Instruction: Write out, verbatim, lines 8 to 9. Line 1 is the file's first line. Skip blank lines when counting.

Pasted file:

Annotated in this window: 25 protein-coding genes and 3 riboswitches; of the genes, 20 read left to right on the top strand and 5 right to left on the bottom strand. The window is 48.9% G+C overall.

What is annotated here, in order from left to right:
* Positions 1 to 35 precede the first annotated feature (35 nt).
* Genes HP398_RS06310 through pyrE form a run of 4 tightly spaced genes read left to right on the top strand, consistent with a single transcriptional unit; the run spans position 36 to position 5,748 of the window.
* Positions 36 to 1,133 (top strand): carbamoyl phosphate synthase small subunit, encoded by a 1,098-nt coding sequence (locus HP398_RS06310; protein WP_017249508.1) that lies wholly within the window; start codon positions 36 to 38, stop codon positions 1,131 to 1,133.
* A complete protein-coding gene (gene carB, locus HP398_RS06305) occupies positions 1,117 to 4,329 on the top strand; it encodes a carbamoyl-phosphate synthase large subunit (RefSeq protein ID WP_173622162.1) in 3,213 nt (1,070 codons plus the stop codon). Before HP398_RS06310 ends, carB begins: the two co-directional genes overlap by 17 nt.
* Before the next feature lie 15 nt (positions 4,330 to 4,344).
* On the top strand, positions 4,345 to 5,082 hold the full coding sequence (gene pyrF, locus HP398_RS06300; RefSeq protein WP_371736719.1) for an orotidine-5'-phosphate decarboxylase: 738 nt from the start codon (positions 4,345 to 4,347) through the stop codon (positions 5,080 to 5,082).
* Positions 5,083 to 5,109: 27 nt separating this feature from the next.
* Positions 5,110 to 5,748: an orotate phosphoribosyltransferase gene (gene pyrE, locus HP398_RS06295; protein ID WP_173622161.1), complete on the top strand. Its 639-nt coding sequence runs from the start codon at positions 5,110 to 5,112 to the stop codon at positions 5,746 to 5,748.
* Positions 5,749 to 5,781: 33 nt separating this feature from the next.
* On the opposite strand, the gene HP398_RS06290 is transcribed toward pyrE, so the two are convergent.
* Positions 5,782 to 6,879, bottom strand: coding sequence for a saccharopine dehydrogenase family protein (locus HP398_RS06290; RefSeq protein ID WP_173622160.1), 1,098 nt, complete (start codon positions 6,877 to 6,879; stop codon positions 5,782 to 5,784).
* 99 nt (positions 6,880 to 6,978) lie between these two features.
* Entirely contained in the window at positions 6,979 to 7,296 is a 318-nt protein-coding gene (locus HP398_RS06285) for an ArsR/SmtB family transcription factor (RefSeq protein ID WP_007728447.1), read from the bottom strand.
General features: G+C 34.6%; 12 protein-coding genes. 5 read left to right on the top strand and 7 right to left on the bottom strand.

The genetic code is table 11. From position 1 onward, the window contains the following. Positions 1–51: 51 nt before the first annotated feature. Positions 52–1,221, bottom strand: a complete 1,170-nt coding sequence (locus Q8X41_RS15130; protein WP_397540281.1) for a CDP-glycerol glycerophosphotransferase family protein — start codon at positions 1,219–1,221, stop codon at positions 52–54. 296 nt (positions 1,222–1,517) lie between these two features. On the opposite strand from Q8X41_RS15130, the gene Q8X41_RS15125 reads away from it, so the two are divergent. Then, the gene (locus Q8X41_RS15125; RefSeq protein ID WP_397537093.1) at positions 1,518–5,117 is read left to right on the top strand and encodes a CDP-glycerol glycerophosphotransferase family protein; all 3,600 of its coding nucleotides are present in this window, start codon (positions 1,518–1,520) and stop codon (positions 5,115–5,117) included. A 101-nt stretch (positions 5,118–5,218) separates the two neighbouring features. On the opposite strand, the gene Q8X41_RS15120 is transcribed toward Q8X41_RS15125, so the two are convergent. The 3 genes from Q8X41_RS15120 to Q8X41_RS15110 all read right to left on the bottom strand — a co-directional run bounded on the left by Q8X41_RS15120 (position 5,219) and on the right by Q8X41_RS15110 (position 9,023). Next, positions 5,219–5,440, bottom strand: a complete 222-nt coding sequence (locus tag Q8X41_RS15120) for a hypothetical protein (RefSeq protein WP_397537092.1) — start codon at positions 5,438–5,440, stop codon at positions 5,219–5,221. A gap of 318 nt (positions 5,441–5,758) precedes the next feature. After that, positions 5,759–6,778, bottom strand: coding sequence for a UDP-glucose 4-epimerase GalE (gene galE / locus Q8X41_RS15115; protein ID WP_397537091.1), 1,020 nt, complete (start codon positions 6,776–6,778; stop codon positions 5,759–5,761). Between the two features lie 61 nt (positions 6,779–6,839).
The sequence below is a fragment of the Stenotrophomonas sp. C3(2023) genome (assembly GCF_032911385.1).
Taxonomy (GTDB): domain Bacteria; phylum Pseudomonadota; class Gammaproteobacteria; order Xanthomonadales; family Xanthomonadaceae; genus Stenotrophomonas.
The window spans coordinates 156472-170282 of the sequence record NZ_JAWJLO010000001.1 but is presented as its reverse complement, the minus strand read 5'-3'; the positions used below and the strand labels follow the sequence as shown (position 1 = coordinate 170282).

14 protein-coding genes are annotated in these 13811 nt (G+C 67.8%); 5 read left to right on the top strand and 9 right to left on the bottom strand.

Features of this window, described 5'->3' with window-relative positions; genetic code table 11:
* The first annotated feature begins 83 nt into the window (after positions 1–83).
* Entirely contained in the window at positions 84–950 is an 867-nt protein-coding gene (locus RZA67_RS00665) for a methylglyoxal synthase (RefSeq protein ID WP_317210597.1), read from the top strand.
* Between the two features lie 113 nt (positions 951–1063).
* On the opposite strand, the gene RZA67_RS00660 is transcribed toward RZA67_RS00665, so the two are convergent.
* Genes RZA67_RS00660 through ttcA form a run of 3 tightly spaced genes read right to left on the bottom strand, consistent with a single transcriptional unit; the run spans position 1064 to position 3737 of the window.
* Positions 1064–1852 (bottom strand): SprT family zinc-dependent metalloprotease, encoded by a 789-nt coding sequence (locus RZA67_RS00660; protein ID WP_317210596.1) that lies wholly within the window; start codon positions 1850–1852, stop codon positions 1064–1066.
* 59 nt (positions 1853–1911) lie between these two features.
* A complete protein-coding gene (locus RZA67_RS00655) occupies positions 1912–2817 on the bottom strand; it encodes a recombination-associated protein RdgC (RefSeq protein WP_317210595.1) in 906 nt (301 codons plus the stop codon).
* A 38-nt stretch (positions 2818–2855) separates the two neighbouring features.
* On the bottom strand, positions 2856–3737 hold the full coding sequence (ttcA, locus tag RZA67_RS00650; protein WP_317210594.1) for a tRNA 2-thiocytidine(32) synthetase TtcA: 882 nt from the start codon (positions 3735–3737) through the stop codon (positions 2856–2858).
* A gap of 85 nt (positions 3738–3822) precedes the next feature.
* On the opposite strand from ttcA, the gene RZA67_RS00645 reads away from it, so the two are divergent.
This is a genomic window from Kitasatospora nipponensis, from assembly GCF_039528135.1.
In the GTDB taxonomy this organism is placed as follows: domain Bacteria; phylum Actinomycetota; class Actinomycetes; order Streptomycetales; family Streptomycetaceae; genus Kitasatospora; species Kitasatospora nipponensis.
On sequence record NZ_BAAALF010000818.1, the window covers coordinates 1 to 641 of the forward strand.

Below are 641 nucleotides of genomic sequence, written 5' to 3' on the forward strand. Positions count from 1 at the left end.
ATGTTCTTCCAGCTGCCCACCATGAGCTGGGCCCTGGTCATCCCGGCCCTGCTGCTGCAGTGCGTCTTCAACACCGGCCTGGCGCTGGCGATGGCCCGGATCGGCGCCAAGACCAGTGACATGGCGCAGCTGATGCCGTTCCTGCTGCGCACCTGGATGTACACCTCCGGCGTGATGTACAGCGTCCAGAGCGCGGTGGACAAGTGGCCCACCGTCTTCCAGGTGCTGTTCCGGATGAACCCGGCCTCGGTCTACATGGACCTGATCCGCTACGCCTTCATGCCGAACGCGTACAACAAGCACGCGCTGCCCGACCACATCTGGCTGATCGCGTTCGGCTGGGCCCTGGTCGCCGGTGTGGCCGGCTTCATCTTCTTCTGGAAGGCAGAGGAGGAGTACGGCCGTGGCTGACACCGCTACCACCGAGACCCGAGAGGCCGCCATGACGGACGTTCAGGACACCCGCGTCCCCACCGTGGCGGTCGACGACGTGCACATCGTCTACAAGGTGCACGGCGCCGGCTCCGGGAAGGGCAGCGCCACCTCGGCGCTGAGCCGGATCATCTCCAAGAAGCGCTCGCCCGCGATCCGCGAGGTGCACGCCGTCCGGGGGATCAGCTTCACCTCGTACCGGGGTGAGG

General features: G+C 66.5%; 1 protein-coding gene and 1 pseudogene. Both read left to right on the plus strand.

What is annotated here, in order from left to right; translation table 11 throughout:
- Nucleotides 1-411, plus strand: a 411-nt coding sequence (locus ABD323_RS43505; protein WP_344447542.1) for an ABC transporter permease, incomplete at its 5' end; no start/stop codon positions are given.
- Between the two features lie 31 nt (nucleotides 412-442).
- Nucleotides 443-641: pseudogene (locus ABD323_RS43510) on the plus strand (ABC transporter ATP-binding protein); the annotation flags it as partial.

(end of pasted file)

* On the top strand, positions 4,345 to 5,082 hold the full coding sequence (gene pyrF, locus HP398_RS06300; RefSeq protein WP_371736719.1) for an orotidine-5'-phosphate decarboxylase: 738 nt from the start codon (positions 4,345 to 4,347) through the stop codon (positions 5,080 to 5,082).
* Positions 5,083 to 5,109: 27 nt separating this feature from the next.